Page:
Climate Talk at Mt Pleasant Branch DC library tonight

This evening (Thursday, April 2) at 7 PM, NASA Scientist Walt Meier will give a talk on climate change at the Mount Pleasant Public Library in DC.  Dr. Meier will talk about the work NASA is doing in the polar regions and what their observations say about climate change.

If you plan on attending, please RSVP at the following site

The above site has walking directions from Columbia Heights Metro Station.  (Mount Pleasant Library is about 0.4 miles from the station.)  The address of the library is

Mount Pleasant Library

3160 16th St NW

Washington, DC 20010

The talk is organized by the DC Chapter of Citizens’ Climate Lobby (CCL). After the talk, they’ll describe the work of CCL on lobbying for a revenue-neutral carbon tax in Congress.  (I volunteer with CCL as part of the Silver Spring MD Chapter.)  For information on CCL, you can contact me or visit the CCL site

In particular, last year CCL commissioned REMI (Regional Economic Models Inc.) to do an economic impact study of its Carbon Fee & Dividend proposal (a revenue-neutral carbon tax where all the revenues go back to households).  They found that the proposal would cut carbon emissions significantly (by 33% in 10 years and 52% in 20 years compared to 1990 levels) and at the same time would be beneficial to the economy and for public health: It would create a net 2.1 million jobs in 10 years and 2.8 million jobs in 20 years, add a net $1.375 trillion to GDP over 20 years, and save an average of 11,000 lives a year due to reduced pollution.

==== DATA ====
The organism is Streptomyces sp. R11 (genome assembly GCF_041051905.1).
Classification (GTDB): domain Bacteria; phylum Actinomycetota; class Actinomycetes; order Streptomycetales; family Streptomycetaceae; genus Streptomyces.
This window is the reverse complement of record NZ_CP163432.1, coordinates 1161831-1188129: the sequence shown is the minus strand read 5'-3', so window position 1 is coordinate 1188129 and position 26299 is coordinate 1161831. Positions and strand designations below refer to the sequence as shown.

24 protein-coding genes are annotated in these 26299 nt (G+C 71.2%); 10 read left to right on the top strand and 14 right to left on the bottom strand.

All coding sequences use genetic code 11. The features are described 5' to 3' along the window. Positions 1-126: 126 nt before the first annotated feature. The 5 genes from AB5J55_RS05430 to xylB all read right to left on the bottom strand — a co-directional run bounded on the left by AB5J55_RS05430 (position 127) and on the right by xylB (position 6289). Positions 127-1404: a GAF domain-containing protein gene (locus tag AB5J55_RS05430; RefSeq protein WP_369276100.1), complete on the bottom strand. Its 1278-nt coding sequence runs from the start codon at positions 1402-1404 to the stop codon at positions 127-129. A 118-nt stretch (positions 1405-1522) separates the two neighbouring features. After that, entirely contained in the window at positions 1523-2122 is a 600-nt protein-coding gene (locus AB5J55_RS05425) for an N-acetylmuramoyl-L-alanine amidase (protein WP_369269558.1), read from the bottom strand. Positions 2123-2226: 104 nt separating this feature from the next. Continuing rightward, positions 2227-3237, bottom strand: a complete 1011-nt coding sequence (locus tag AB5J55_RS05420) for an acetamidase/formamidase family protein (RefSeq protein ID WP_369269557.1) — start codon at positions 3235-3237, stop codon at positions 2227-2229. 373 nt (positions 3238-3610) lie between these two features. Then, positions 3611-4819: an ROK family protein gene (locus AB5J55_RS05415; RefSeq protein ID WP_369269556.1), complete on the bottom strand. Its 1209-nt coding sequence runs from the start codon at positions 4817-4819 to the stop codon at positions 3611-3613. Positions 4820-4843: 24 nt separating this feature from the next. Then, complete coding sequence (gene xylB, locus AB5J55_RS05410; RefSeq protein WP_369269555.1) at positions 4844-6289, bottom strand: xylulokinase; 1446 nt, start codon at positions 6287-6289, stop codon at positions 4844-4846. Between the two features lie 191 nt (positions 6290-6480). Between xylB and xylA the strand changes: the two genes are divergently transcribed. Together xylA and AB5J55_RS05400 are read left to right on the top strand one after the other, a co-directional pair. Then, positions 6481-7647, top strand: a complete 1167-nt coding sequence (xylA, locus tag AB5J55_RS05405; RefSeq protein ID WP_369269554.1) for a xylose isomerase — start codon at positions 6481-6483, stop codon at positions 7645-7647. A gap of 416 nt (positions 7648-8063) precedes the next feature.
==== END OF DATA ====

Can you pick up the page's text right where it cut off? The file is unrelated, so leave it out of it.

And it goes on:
More details about the REMI study (including links to download a 4-page summary and the full 121-page report) are at

NOVA Science Seminar: Nuclear energy

All Students, Staff and Faculty are cordially invited to a Science Seminar

Wednesday, March 25, 2015, CE Forum, Annandale Campus, NOVA

12 noon – 1pm

Title:  “Nuclear Matters: Can nuclear energy be the front line of defense against climate change?”

By: Dr. Shivaji Seth, Sc.D

11:30 – 11:55 a.m.  Light Refreshments and “Meet & Greet the Speaker” in the CE Forum

Abstract: The world is at a critical juncture, facing the dual challenges of providing sustainable, secure energy supply and reducing carbon emissions that impact our environment and climate.  In spite of its sustained contribution towards electricity production, nuclear technology remains underutilized and controversial.  Much of the public is uneasy about all matters nuclear, raising concerns about safety, cost, waste, and proliferation.  To what extent could renewable energy sources address energy demands?  Could and should nuclear energy play any greater role in meeting our challenges?  This presentation will provide a basis to think about these key questions, to understand key national and international developments, and perhaps, to see a path forward.

Dr. Seth has fifty years of well diversified experience in the nuclear engineering and safety field, which includes work in national research institutions, nuclear industry, and the government.  He served in senior advisory capacity for three U.S. government agencies for over twenty years.  Prior to his retirement in 2013, Dr. Seth was Senior Technical Advisor for Nuclear Safety at the Department of Energy for sixteen years, first at its largest nuclear site (Hanford in Washington State), and subsequently, at the Headquarters in Washington, District of Columbia.  Presently, he provides consulting and training in the nuclear field.